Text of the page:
Cyanobacteria, as I posted in an earlier story, are eaten directly by humans.

      / []

  • (Score: 3, Funny) by Phoenix666 on Friday March 17 2017, @10:49AM (3 children)

    by Phoenix666 (552) on Friday March 17 2017, @10:49AM (#480334) Journal

    Never! If we don't eat them, who's gonna keep the dinosaurs down? Them Chicken sumbitches still got another 50 million years of payback comin' for eatin' great grandpappy.

    Washington DC delenda est.
    • (Score: 0) by Anonymous Coward on Friday March 17 2017, @11:21AM (2 children)

      by Anonymous Coward on Friday March 17 2017, @11:21AM (#480339)

      Does it taste like chicken?

      • (Score: 0) by Anonymous Coward on Friday March 17 2017, @07:43PM

        by Anonymous Coward on Friday March 17 2017, @07:43PM (#480583)

        More like Tasty Wheat.

      • (Score: 0) by Anonymous Coward on Saturday March 18 2017, @06:39AM

        by Anonymous Coward on Saturday March 18 2017, @06:39AM (#480782)

        My guess it will taste like a McNugget, which is a chicken-flavored wad of toilet paper.

  • (Score: 2) by Anne Nonymous on Friday March 17 2017, @03:15PM (2 children)

    by Anne Nonymous (712) on Friday March 17 2017, @03:15PM (#480436)

    > Duck is identified as key to the mainland China market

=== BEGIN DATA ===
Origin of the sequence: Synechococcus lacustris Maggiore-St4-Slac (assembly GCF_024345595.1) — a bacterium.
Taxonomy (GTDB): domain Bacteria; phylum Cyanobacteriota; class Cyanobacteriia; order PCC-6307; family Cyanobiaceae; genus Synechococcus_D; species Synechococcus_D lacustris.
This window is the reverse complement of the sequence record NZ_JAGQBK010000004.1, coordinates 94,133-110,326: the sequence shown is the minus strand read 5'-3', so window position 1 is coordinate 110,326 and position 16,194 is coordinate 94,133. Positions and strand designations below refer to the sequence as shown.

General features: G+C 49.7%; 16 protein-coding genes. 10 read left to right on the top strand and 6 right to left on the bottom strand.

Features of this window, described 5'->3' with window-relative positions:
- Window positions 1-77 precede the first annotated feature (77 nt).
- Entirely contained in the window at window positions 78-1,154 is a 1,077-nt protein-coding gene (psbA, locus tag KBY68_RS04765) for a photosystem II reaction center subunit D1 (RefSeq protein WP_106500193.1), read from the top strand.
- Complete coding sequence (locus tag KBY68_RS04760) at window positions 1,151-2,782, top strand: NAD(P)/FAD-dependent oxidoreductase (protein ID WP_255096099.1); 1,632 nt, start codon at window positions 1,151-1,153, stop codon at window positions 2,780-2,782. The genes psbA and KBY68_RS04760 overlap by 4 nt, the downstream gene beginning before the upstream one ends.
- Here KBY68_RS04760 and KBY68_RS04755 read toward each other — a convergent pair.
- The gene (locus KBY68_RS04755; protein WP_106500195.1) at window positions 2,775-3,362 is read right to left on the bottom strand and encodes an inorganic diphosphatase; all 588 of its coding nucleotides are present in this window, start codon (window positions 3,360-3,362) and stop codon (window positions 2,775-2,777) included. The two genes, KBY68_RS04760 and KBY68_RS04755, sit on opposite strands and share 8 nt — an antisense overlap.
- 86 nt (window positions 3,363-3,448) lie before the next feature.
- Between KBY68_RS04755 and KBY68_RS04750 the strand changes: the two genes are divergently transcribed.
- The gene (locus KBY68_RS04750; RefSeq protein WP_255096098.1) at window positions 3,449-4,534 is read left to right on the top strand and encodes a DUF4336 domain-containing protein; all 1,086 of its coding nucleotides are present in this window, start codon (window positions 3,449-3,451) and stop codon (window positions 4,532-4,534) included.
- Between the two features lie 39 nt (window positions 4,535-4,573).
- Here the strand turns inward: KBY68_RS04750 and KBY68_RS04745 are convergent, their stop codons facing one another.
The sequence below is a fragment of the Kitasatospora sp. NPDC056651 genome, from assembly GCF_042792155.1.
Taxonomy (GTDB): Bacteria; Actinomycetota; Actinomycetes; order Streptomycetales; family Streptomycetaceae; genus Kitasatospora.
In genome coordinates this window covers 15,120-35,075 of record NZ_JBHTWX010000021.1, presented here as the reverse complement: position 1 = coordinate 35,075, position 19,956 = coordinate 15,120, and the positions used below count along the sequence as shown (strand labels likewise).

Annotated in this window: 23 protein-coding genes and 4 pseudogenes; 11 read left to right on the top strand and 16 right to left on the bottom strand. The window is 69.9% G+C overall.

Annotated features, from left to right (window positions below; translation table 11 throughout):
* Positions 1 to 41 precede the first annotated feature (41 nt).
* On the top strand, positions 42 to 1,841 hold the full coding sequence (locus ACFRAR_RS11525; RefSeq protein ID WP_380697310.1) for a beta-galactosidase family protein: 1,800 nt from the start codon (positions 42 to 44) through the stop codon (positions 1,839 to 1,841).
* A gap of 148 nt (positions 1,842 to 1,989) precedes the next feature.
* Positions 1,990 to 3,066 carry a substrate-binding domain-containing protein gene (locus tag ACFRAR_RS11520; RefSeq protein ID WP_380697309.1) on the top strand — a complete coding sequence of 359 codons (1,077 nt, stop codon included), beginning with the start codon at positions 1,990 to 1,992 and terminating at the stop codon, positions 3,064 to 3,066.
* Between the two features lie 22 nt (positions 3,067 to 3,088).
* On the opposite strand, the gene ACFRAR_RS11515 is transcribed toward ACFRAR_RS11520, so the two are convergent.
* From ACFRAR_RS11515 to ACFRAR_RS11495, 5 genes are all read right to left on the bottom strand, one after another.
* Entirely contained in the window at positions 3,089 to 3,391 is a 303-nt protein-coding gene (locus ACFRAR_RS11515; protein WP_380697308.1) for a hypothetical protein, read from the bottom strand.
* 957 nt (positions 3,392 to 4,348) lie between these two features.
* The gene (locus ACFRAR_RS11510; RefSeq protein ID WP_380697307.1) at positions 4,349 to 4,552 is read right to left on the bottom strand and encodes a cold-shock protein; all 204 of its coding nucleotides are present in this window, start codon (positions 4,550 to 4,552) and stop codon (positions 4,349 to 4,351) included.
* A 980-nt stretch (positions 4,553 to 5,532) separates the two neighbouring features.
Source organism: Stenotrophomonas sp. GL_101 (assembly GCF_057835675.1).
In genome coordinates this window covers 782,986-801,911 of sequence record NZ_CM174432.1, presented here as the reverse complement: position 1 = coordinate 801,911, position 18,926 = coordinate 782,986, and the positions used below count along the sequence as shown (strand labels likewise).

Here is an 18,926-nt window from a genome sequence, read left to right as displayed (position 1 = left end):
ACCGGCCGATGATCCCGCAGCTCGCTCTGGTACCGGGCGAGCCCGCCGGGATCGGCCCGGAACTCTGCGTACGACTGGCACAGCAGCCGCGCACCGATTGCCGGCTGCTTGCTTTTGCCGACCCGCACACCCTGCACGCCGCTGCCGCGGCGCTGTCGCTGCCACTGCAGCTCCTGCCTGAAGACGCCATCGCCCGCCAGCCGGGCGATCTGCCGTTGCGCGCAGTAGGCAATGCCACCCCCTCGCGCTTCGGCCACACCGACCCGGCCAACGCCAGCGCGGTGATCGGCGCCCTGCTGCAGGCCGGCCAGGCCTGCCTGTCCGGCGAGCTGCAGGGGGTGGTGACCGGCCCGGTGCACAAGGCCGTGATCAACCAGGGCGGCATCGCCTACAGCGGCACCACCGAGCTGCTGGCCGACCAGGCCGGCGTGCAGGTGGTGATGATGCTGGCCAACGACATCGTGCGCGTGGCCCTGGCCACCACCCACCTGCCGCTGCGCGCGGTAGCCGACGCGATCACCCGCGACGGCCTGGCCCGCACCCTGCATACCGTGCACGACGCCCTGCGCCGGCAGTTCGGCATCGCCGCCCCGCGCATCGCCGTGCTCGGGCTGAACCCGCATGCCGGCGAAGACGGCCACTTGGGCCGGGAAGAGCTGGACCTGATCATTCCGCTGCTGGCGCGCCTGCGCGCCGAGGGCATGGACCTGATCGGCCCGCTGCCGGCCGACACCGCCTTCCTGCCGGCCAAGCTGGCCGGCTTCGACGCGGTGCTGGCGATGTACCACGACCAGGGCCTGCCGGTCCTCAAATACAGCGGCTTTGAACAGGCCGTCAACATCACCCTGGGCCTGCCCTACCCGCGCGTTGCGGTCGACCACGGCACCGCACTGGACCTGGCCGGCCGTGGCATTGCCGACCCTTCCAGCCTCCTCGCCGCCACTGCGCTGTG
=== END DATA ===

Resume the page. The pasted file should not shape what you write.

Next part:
Now if they could only produce rhino horn cells.

    • (Score: 4, Interesting) by bob_super on Friday March 17 2017, @04:23PM

      by bob_super (1357) on Friday March 17 2017, @04:23PM (#480486)

      Having invented both fake ivory and the little blue pill is sadly not stopping demand...

    • (Score: 0) by Anonymous Coward on Friday March 17 2017, @06:05PM

      by Anonymous Coward on Friday March 17 2017, @06:05PM (#480527)

      Cause the billion+ Chinese people isn't enough?

  • (Score: 0) by Anonymous Coward on Friday March 17 2017, @08:24PM

    by Anonymous Coward on Friday March 17 2017, @08:24PM (#480602)

    Neither chicken nor duck are at their best as boneless, skinless wads of flesh. If all you're trying to do is check off a protein content box on your standard issue carboniferous lifeform intake schedule, then have at it.

    If you actually want to like what you eat, you'll need skin as well, and probably bones as well.

    Wake me when they solve that problem, because I won't be cooking up stock from the plastic packaging.